Memory

memory

noun

  1. the faculty by which the mind stores and remembers information

  2. something remembered from the past.

For the most part, I like to think I have a pretty good memory. Long-term, it's fantastic. I can remember details of events from years ago, what I was wearing when a certain thing happened, and who said what in conversations that no one else seems to remember. I'm also good at remembering the little – some may say insignificant – things. A co-workers favourite colour, or what they had for dinner three nights ago. And yes, sometimes (maybe too often) I'll open a new tab in my browser, or get up from my desk and have absolutely no idea what I was about to do. But like I said, for the most part, my memory is pretty good. And I love this.

I've been told before – with eye-rolls and the implication that I'm being silly – that we choose how we remember things. But of course we choose how we remember things. 

When I remember my childhood, it's in a late spring/early summer haze. It comes in flashes. A montage of green and picnics and stomping on the berries in the pathway by the park. It's triangle sandwiches and Sylvanian villages in the garden and midnight feasts at 9pm because three eight-year-olds can't stay awake until midnight. 

My teenage years are less flashes and more lingering. It's Saturday afternoon cupcakes and Skins and The Wombats' A Guide to Love Loss and Desperation on repeat. It's cold Februarys and then, later, warm summer evenings and sand in my shoes that I can never get rid of. 

And now, things that were once a 'last year I did this' or 'this time two years ago...' are fast becoming memories too. Albeit more solid ones. Ones that smell of coffee and a certain scented hand wash that I can't use anymore. Mid-week days off and constant train journeys and Taylor swift on repeat whilst driving through the forest. 

It might sound terribly nostalgic, all of this, but there's something so wonderful about trawling the corners of your mind and reliving things from the past. The thing is, because I'm so fascinated by it all, it means I'm also very scared of forgetting. 

And so I write things down. I record the flashes. And if they change over time and I choose to remember them differently, then so be it. 

 

A post about Sunday

How nice would it be go an entire day without feeling anxious?

Some days I nearly make it. I think even some days I do make it, but I don’t remember those so the last one must have been a while back. Most days I don’t.

Sundays I definitely don’t. And of course no one likes Sunday evenings. No one likes the clock reading 6:55pm and suddenly the weekend’s over and you’d better start thinking about the week ahead; but how nice would it be to simply dislike it?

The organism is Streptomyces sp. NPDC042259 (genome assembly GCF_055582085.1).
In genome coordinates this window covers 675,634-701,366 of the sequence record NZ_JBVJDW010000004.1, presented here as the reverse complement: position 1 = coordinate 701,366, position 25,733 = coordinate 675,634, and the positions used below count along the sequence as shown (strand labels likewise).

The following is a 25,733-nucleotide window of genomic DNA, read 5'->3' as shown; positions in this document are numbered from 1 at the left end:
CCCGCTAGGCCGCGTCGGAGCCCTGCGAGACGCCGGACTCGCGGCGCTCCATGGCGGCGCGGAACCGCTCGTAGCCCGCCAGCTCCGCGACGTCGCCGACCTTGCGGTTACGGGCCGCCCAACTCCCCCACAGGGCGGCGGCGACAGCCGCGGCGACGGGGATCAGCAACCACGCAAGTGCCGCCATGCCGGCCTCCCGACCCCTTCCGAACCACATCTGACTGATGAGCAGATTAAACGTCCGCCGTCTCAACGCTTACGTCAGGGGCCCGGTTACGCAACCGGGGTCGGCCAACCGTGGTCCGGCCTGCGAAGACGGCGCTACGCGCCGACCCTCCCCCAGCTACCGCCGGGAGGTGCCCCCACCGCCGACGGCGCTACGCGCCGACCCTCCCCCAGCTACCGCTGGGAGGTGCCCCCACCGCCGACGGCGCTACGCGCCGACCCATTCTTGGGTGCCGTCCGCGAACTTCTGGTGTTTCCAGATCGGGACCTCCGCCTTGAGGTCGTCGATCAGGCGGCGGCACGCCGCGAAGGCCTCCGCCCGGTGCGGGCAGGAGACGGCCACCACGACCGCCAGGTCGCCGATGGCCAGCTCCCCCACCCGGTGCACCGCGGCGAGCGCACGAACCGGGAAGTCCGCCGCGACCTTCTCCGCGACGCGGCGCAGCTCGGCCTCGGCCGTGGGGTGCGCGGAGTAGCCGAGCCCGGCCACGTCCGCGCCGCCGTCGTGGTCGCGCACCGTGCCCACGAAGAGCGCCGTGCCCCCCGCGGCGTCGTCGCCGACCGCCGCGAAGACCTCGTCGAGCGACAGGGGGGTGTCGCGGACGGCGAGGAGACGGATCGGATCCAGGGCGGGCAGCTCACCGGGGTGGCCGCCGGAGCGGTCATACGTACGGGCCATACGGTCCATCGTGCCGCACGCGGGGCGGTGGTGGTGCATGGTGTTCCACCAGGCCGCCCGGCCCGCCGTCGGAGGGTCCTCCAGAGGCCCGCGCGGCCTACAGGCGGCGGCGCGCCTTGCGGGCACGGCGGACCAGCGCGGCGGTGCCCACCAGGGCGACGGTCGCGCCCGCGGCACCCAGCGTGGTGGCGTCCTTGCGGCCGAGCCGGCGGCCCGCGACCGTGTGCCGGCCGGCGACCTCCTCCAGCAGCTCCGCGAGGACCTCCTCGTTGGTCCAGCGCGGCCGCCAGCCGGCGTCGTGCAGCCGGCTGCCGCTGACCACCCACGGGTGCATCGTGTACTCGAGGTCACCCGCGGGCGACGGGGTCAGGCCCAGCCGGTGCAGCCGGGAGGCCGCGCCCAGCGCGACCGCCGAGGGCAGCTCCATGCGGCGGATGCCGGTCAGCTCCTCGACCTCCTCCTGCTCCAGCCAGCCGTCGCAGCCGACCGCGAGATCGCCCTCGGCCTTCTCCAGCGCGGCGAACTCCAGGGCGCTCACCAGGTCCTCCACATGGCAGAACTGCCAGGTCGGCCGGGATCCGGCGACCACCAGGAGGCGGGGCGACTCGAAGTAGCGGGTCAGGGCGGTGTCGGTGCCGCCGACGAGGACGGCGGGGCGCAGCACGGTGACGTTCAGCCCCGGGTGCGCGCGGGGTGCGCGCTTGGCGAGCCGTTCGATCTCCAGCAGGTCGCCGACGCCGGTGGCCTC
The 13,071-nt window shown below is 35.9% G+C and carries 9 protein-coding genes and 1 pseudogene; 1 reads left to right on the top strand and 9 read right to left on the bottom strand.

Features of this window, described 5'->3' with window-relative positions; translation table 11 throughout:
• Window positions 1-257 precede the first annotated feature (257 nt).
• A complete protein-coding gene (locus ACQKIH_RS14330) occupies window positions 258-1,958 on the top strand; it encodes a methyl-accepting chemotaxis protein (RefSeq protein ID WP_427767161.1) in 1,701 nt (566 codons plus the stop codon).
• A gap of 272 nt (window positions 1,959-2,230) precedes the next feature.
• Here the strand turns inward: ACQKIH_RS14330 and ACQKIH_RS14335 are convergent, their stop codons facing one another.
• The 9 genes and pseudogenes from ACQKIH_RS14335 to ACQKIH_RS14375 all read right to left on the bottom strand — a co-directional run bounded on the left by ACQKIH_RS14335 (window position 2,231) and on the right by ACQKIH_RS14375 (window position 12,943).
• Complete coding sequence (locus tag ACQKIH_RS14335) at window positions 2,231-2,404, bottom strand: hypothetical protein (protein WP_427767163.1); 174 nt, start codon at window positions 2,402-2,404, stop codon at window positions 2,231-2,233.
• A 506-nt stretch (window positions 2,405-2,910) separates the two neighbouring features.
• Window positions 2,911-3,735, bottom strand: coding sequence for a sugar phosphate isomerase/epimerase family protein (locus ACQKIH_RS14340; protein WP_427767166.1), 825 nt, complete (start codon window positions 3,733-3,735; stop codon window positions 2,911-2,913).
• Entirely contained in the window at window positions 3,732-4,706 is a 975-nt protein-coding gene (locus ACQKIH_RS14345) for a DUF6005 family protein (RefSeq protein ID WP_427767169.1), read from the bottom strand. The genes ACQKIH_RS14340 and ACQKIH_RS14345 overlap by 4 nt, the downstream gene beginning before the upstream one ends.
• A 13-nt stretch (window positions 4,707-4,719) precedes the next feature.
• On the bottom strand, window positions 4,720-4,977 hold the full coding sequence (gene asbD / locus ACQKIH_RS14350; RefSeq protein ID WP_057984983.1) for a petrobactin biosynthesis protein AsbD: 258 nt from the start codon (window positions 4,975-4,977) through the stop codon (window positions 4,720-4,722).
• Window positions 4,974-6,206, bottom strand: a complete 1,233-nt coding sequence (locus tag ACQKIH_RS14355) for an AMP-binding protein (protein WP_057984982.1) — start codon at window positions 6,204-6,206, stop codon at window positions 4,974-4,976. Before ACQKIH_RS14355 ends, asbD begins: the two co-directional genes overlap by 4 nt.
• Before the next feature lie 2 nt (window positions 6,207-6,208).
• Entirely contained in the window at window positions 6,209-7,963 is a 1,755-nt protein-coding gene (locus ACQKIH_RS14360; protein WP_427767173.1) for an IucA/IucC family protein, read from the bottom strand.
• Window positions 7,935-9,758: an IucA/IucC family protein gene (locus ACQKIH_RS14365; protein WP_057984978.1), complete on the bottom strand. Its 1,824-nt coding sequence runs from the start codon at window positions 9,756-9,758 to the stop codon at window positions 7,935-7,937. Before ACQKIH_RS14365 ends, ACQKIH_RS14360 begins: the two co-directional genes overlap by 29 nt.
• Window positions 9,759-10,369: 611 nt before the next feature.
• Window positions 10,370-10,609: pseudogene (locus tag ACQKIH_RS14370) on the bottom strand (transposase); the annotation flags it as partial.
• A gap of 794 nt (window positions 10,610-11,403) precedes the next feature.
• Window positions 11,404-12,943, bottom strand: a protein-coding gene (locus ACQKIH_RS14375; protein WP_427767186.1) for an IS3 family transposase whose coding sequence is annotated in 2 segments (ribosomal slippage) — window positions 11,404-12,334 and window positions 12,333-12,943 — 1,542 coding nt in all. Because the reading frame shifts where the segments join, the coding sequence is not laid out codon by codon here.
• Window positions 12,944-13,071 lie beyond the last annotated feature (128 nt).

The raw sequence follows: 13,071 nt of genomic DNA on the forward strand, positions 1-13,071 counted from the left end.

I can have a lie in and wake up feeling somewhat refreshed, even though I’ve been exhausted for weeks now and can’t seem to make it go away. I can open the curtains and make a cup of tea and eat four rich tea biscuits and think that today is probably going to be ok because I have no plans and I can tidy my wardrobe and go to Tesco. So I clear out my wardrobe and charity bag the things I’m not going to sell and list everything else on Depop. And I’ll list it all for £5 plus postage because I was only going to give it to charity anyway.

I can scroll through Instagram and look at photos of brunch and dogs and the colourful front doors of strangers' in London, only to be interrupted by a notification. I have a message on Depop, undoubtedly from someone who wants to buy one of my previously listed £5 items. But what if they’re going to ask if I’ll take lower? And then I’ll have to respond. And then they’ll respond? And then – you get the point. So I’ll just turn off notifications for now and leave that until later.

I can have a second cup of tea, and decide to drive to Tesco to buy lunch for the week. I won’t worry about doing my hair, because it’s a Sunday afternoon and who really cares anyway? But it turns out that Tesco is quite busy and I can’t remember where everything lives because I usually go to Sainsbury’s and I’m now very aware that I didn’t worry about doing my hair and I also remember not putting on mascara and suddenly now I care. There's too many people. And I’ve walked up and down the same aisle too many times looking for the yoghurts I wanted, so I only buy some rice cakes and satsumas. It’s fine. I didn’t need the yoghurts anyway. I’ll just go home.

I can get home and have a third cup of tea and finally respond to my Depop messages because what was I even worried about anyway? I’ll make some avocado on sour dough and have a bath and use up the last of my bubble bar and try and enjoy the rest of my Sunday. But now it’s almost 7pm and I need to make lunch and I haven’t decided what to wear tomorrow. And what if I can’t concentrate at work tomorrow? What if I wake up exhausted again and my eyes hurt and I have another bad week?

I can put on a film to distract myself. Except an hour later I’m only one minute in. Because I can’t concentrate and I had to write about it right now so that the hundreds of thoughts whirling around in my head have somewhere to go. And I can’t stop thinking about how nice it would be to go an entire day without feeling anxious.

World Book Day

I love reading, but as a child I LOVED reading. Which, in turn, meant I LOVED World Book Day, because who doesn't want £1 book token and the chance to dress up as you're favourite fictional character?